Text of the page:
Co-depending Vs Standalone Products
June 27, 2011 § Leave a comment
An aspect that is rarely appreciated by “innovators” when creating a product is the co-dependence of such innovation to other drivers or Base Equipment (or technologies) to guarantee the proper performance. In my particular case, I’ve manage products such as cereals (can be eaten with or without milk), adobo <mix of salt + spices> (can be used to any raw protein or a specific protein) and more recently coffee. The latter, is not any more about the type of coffee (whether its Arabica or Robusta), not even the roasting type, color, etc; but how to prepare such a coffee.
Learning’s from coffee
In the specific case of coffee, we can still see OLD preparation methods like the “dripping coffee sock”, boiled coffee, Turkish coffee, moka-maker coffee, filter-dripping coffee, express coffee… Each type requires a different machine or technology and transform the coffee drinking ritual into a different habit.
In Venezuela, most coffee drinkers prepare a moka (italian) coffee machine every day. Therefore is no strange to see little innovation in the products offered by manufacturers there. However, other <more developed> countries such as UK consume lots of Instant Coffee and Filter-Dripping Coffee. The first is “a stand-alone” product. As it doesn’t require any technology to be brewed, all people can make one (but it is very expensive). The latter, requires a filter machine to make the coffee (co-depending products).
Since the last decade (and I have commented on previous posts) Europe has sustainably innovated the way they drink coffee. Nestlé through Nespresso Brand, has years positioning as a Top-Quality Aspirational coffee. They have achieved this after years of big TV campaigns, Sponsorship (George Clooney) and innovation (New Capsules, New Machines, New flavors). Meanwhile Sara Lee, Kraft, Lavazza and other “more regional” brands have developed other types of “single serve” coffee to ride the innovation wave that Nespresso started.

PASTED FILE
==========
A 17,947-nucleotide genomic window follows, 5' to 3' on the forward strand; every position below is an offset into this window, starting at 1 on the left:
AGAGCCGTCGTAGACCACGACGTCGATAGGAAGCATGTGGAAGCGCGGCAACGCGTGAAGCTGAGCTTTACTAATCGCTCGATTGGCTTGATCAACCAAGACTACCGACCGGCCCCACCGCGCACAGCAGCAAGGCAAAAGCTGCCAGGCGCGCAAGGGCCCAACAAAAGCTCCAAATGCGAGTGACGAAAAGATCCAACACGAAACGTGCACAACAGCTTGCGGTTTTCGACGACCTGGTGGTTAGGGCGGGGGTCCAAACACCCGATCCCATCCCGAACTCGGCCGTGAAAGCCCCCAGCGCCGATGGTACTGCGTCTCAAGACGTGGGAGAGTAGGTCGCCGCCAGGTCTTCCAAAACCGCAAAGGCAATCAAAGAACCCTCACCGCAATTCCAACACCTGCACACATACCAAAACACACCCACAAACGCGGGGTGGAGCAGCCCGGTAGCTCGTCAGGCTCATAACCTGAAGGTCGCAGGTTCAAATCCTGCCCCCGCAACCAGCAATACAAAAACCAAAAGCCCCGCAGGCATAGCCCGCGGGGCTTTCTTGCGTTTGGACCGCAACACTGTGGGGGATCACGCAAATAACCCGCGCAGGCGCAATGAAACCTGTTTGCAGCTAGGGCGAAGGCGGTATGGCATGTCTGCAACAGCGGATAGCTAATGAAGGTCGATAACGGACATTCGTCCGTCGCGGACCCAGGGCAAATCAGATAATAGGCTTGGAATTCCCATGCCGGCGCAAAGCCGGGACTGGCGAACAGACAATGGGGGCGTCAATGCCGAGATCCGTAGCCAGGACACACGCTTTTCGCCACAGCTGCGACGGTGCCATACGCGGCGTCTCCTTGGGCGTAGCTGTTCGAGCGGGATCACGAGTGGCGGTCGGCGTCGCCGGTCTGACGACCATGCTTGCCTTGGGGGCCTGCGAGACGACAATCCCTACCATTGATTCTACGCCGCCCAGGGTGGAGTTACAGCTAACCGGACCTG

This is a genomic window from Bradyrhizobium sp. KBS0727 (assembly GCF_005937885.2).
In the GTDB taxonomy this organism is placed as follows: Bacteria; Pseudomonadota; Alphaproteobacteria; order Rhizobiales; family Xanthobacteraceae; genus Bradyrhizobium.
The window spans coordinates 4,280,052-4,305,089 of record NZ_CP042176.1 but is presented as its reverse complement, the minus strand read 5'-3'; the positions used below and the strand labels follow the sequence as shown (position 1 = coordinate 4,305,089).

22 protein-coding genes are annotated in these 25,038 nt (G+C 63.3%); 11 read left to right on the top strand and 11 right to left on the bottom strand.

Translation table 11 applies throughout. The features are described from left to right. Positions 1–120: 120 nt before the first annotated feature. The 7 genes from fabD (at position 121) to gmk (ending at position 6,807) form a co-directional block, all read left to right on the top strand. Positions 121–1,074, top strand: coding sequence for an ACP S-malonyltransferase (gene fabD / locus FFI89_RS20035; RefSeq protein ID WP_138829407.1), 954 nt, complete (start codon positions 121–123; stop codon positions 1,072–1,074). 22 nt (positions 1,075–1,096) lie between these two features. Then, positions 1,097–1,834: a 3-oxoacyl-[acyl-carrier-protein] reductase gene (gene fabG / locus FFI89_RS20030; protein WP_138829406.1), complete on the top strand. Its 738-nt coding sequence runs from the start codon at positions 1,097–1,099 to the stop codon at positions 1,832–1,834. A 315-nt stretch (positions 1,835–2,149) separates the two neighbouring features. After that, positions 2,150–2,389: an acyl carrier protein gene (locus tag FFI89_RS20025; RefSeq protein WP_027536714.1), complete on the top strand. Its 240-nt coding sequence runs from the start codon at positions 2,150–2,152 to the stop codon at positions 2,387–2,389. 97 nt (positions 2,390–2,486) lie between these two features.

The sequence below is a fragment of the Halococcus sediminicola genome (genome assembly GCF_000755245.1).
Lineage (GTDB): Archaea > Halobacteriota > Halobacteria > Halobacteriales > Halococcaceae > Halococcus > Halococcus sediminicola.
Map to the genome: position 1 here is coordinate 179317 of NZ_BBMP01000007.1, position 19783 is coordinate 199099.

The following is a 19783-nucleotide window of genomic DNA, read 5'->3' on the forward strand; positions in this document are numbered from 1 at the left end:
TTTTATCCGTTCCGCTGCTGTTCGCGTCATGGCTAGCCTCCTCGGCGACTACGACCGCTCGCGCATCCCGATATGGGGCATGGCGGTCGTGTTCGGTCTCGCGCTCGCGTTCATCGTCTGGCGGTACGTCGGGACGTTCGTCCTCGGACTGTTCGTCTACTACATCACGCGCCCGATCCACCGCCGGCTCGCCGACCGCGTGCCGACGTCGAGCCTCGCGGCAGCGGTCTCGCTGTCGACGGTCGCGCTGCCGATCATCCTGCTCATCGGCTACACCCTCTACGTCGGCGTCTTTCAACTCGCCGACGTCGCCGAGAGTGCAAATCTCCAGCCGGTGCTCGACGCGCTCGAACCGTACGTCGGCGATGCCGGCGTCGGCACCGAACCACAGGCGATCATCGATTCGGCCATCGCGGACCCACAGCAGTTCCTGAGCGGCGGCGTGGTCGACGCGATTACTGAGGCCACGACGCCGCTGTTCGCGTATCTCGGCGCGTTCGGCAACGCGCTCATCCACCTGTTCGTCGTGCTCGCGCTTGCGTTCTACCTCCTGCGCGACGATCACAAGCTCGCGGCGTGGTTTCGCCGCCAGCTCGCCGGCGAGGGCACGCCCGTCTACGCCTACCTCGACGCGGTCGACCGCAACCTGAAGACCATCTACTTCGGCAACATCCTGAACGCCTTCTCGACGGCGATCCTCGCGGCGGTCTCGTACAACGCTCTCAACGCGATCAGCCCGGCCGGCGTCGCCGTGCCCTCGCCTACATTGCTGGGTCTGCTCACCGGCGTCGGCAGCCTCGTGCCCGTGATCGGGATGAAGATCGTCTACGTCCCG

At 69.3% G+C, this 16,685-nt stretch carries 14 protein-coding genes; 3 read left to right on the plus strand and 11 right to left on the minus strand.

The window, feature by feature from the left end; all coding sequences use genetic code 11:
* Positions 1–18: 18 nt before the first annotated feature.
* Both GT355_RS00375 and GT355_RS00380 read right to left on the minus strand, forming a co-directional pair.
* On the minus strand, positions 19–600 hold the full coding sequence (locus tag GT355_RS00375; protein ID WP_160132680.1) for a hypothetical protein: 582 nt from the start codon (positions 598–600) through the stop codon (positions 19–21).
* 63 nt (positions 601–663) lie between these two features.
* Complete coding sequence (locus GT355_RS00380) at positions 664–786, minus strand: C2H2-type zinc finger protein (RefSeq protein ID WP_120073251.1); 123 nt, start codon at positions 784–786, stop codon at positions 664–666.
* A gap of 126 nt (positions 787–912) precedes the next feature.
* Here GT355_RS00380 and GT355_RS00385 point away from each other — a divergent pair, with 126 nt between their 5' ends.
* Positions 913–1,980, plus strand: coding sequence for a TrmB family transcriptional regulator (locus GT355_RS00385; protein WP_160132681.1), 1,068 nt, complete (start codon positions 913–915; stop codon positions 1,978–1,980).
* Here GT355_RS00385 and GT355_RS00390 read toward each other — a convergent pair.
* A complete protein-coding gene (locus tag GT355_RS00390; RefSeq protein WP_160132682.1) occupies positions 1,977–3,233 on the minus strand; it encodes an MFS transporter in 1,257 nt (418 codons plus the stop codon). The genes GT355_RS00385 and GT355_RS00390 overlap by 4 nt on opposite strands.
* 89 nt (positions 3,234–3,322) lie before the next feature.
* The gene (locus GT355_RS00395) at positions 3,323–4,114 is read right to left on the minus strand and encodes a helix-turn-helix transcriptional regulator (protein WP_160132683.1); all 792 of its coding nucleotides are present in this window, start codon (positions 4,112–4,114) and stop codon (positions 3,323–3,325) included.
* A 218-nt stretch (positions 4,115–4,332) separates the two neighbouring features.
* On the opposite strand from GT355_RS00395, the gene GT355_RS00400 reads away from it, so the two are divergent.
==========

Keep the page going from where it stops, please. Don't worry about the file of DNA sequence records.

All this innovations are symbiotic relationships between the coffee brand and the machines. If the overall penetration of the coffee machines improves, it is likely that the overall performance of the coffee brand improves. On the other side, you will only choose a determined type of coffee machine once you’ve tasted its coffee (and liked the brand – or vice versa).
Nespresso has proved that long-term commitment to support a product innovation is more profitable than small (fast ROI) innovations. They have achieved a great deal of coffee machine penetration by selling the coffee and not the machines (which sometimes they give at very low prices) whereas the competition usually has a second brand such as Phillips, Bosch or Krupps, that require their own ROI and cannot afford to sell at cost production levels. This is why very recently the companies are showing a behavior that breaks all theories on symbiotic relationships as a winning strategy; they are developing products “in compliance with copy write laws and patents” that work on a mature coffee machine system (Private Labels with Senseo’s machine, Sara Lee’s capsules with Nespresso Machines).
There are plenty of standalone products; here some examples: Soft drinks, Juices, Waters (Sparkling or Still, With flavor or mineral), Chocolates, Candys… Non-food: Cristal Cleaners, Detergents, Deodorants, etc.
These products will not face the “dependence barrier” that a symbiotic relation builds-up at the beginning of the relationship. The success of a product will depend only in the concept, the performance and of course, it’s consumers.
A word of advice to “innovators”
Whenever in the process of creation, we should fully understand the symbiotic processes required with other categories or products. This will enable you to foresee barriers or weaknesses of your design prior to any prototype are produced (saving you money and effort.
A little example: A few years ago, during my final Industrial Engineer project, I developed a Solar Oven prototype (the first of its kind in Venezuela – Along with some guidance of Rochester Institute of Technology) that would cook amazingly considering Venezuela’s Climate. The project was not feasible due to the hard competition (gas and electric rates that are subsidized by Venezuelan Government) that is easier to use.
I recently moved this blog to http://tavovalencia.com if you want to read more interesting articles, don´t forget to visit my new and improved website.
PS:Don’t forget that the environment in a third-world country comes relevant only if they innovation is cost-less